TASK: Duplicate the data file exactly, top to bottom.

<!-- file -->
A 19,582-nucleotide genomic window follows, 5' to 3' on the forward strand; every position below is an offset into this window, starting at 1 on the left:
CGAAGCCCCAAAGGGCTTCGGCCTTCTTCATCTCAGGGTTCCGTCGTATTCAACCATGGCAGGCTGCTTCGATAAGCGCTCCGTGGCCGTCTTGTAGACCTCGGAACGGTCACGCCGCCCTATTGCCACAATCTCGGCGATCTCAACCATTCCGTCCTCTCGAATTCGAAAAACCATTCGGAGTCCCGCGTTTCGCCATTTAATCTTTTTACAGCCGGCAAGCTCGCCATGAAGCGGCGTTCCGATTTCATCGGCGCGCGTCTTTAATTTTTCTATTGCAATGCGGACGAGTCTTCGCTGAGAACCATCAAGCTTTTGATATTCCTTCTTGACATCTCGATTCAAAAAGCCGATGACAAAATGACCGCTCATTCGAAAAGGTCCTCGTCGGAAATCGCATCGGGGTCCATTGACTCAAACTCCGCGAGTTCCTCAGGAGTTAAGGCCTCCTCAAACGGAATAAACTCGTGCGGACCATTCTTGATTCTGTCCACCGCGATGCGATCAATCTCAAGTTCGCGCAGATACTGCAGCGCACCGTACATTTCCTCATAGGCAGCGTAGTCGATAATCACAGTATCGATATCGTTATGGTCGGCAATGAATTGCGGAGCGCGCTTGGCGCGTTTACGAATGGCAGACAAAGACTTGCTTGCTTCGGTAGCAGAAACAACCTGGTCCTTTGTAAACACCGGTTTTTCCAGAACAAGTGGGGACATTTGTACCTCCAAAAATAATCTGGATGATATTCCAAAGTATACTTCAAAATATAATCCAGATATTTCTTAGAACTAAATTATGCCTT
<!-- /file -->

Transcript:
A 19,582-nucleotide genomic window follows, 5' to 3' on the forward strand; every position below is an offset into this window, starting at 1 on the left:
CGAAGCCCCAAAGGGCTTCGGCCTTCTTCATCTCAGGGTTCCGTCGTATTCAACCATGGCAGGCTGCTTCGATAAGCGCTCCGTGGCCGTCTTGTAGACCTCGGAACGGTCACGCCGCCCTATTGCCACAATCTCGGCGATCTCAACCATTCCGTCCTCTCGAATTCGAAAAACCATTCGGAGTCCCGCGTTTCGCCATTTAATCTTTTTACAGCCGGCAAGCTCGCCATGAAGCGGCGTTCCGATTTCATCGGCGCGCGTCTTTAATTTTTCTATTGCAATGCGGACGAGTCTTCGCTGAGAACCATCAAGCTTTTGATATTCCTTCTTGACATCTCGATTCAAAAAGCCGATGACAAAATGACCGCTCATTCGAAAAGGTCCTCGTCGGAAATCGCATCGGGGTCCATTGACTCAAACTCCGCGAGTTCCTCAGGAGTTAAGGCCTCCTCAAACGGAATAAACTCGTGCGGACCATTCTTGATTCTGTCCACCGCGATGCGATCAATCTCAAGTTCGCGCAGATACTGCAGCGCACCGTACATTTCCTCATAGGCAGCGTAGTCGATAATCACAGTATCGATATCGTTATGGTCGGCAATGAATTGCGGAGCGCGCTTGGCGCGTTTACGAATGGCAGACAAAGACTTGCTTGCTTCGGTAGCAGAAACAACCTGGTCCTTTGTAAACACCGGTTTTTCCAGAACAAGTGGGGACATTTGTACCTCCAAAAATAATCTGGATGATATTCCAAAGTATACTTCAAAATATAATCCAGATATTTCTTAGAACTAAATTATGCCTT